That is why it is time for the United States to adopt the complete battery of legislation we need to grant full human rights to LGBT Americans. We must do so to be compliant with our nation’s obligations under the international treaties and covenants to which we are party, and to live up to the values of equality, fairness, and inalienable rights that this democracy was founded upon. We are hopeful that the UN will similarly recommend that the United States rectify these issues based on an updated interpretation of our nation’s international obligations. The Council is eager to promote this unique moment, when the international and the domestic agendas for the LGBT rights movement come together in support of Global Equality.
The Council for Global Equality and HRC submit report to United Nations Human Rights Council as part of the Universal Periodic Review (UPR).Published April 24, 2010 United Nations Leave a Comment
Tags: Council for Global Equality, Don't Ask Don't Tell, Hate Crimes, HRC, Human Rights Campaign, LGBT, United Nations, United Nations Human RIghts Council, Universal Periodic Review, UPR
As posted on HRC Action. April 23, 2010
Earlier this week, HRC, as a member of the Council for Global Equality, submitted a report to the United Nations Human Rights Council [PDF] as part of the Universal Periodic Review (UPR). The purpose of the submission was to highlight ways in which the United States can improve human rights domestically. Our submission focused on deterring LGBT hate crimes, prohibiting employment discrimination against LGBT people — including the repeal of the discriminatory “Don’t Ask, Don’t Tell” law — and increasing the ability of LGBT individuals to form secure and stable families. Read more
Tags: Africa, Anti-Homosexuality BIll, Ben Cardin, Human Rights, Senate, Senators Russ Feingold, Susan Collins, Tom Coburn, Uganda
The U.S. Senate has unanimously passed a resolution introduced by U.S. Senators Russ Feingold (D-WI), Tom Coburn (R-OK), Ben Cardin (D-MD) and Susan Collins (R-ME) condemning the “Anti-Homosexuality” bill in Uganda and calling for all countries to decriminalize consensual homosexual relations. Read More.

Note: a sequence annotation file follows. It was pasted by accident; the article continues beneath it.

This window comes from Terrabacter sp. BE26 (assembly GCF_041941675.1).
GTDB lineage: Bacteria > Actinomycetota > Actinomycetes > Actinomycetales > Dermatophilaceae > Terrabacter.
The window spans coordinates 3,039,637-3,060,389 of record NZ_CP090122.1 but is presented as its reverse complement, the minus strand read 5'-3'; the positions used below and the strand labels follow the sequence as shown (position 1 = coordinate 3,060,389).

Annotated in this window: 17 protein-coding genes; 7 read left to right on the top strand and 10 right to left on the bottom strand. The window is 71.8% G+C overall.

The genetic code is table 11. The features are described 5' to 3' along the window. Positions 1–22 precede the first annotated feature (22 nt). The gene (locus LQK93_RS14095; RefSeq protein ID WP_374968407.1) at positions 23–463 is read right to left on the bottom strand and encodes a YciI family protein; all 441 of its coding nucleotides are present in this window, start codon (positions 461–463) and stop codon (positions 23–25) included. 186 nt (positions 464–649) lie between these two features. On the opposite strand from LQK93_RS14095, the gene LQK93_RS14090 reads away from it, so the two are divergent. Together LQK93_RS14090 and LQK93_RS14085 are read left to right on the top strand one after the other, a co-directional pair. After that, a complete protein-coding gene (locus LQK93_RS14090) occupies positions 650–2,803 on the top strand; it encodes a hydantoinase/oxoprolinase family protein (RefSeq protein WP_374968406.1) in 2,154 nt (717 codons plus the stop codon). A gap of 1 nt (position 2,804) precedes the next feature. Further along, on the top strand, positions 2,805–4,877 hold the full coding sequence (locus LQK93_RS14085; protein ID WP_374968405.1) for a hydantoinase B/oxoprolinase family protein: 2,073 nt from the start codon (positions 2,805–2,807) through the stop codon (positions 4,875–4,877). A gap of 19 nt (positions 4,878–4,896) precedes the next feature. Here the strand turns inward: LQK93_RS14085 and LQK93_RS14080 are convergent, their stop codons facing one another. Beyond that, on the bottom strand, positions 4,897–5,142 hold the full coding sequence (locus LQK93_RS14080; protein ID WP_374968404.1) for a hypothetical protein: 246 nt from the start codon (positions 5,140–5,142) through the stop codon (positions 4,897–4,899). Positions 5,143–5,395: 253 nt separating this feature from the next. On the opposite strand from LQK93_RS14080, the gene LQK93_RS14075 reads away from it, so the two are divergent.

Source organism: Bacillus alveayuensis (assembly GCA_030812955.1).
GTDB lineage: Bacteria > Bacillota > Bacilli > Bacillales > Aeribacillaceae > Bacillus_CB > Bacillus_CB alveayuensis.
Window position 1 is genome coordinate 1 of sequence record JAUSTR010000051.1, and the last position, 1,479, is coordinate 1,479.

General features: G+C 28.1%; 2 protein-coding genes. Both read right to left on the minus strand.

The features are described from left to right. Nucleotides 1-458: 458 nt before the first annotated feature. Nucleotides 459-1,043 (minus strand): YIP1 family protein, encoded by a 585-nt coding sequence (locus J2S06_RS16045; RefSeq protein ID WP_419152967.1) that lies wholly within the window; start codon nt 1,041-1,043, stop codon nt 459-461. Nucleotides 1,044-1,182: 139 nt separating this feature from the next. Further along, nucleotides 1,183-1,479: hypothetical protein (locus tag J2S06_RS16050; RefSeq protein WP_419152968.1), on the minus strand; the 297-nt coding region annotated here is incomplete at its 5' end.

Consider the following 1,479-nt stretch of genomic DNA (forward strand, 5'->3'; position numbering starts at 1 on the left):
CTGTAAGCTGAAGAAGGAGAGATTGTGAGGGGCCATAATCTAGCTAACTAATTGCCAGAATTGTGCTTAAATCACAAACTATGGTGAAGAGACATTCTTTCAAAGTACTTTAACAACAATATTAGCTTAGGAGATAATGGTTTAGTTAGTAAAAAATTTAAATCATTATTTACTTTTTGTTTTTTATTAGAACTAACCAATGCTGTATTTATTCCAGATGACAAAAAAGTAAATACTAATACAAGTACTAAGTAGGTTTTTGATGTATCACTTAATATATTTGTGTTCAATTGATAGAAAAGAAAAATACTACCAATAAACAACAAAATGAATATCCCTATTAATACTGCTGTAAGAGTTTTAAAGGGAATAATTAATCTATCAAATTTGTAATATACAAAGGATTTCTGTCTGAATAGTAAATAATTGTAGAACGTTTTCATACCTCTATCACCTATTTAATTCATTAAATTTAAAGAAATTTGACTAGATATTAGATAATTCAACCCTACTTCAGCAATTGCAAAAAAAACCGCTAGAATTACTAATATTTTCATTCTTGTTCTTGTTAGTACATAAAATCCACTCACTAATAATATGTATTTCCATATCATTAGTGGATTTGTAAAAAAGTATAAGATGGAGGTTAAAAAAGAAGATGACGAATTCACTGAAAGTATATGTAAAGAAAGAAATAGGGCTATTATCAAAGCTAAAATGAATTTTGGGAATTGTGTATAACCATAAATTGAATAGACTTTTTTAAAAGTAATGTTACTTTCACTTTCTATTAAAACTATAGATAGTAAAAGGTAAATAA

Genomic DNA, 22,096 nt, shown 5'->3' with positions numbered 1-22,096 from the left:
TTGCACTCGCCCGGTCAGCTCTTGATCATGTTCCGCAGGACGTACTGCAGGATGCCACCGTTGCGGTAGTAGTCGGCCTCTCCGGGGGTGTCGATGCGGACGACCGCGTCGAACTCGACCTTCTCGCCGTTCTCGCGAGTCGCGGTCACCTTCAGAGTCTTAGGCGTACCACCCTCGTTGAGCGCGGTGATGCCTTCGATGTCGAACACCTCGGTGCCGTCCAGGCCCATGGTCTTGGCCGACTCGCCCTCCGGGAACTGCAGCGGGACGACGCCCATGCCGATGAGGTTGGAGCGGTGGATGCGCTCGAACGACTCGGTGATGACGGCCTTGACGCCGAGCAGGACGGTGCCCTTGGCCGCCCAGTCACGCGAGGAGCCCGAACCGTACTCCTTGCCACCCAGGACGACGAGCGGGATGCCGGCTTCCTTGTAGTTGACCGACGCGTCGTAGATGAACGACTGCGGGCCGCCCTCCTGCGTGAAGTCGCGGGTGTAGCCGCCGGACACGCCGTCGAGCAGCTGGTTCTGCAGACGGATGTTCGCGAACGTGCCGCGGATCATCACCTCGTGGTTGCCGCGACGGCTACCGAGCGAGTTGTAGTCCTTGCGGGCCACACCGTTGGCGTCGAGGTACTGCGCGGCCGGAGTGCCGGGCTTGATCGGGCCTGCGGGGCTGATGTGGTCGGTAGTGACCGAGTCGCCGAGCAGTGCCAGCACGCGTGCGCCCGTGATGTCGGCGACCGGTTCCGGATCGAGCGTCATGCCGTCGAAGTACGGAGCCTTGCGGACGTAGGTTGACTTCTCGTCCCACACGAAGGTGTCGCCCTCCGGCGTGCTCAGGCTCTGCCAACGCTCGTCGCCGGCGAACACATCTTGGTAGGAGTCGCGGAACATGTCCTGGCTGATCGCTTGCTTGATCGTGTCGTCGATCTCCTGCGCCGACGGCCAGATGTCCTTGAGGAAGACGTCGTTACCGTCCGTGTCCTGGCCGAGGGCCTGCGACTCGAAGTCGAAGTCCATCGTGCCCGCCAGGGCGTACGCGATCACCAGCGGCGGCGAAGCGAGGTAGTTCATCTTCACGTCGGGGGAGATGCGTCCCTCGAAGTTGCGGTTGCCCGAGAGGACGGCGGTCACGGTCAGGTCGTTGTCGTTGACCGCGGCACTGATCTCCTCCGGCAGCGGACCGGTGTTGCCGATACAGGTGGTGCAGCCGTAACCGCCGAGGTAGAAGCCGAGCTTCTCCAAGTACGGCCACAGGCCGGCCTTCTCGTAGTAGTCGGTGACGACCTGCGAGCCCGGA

Senate Foreign Relations Committee Approves Resolution Opposing Ugandan Anti-Homosexuality Bill, 2009Published April 13, 2010 Uganda Leave a Comment
Tags: Africa, Anti-Homosexuality BIll, HRC, Human Rights, Kill the Gays Bill, LGBT, Seneate Foreign Relations Committee, Ty Cobb, Uganda
by Ty Cobb of Human Rights Campaign | As posted on HRC’s Back Story Blog
Today, the Senate Foreign Relations Committee passed a senate resolution (S. Res. 409) by voice vote that calls on members of the Parliament in Uganda to reject the proposed Anti-Homosexuality Bill, 2009. The Anti-Homosexuality Bill, 2009 would make homosexuality in Uganda punishable by life imprisonment or even death. The bill was introduced in Uganda’s parliament on October 13, 2009, where it remains pending. Read more.
Tags: Africa, Anti-Homosexuality BIll, Bisexual, Gay, Gender Identity, Human Rights, Lesbian, LGBT, Transgender, Uganda
Uganda’s anti-homosexuality bill remains pending in parliament. The latest edition of Box Turtle Bulletin reports on what may be the bill’s slow demise (follow link below). However, until the bill’s demise is definitive, progressive Americans must remain vigilant – and, worth noting, the damage to Uganda’s lgbt community is already substantial.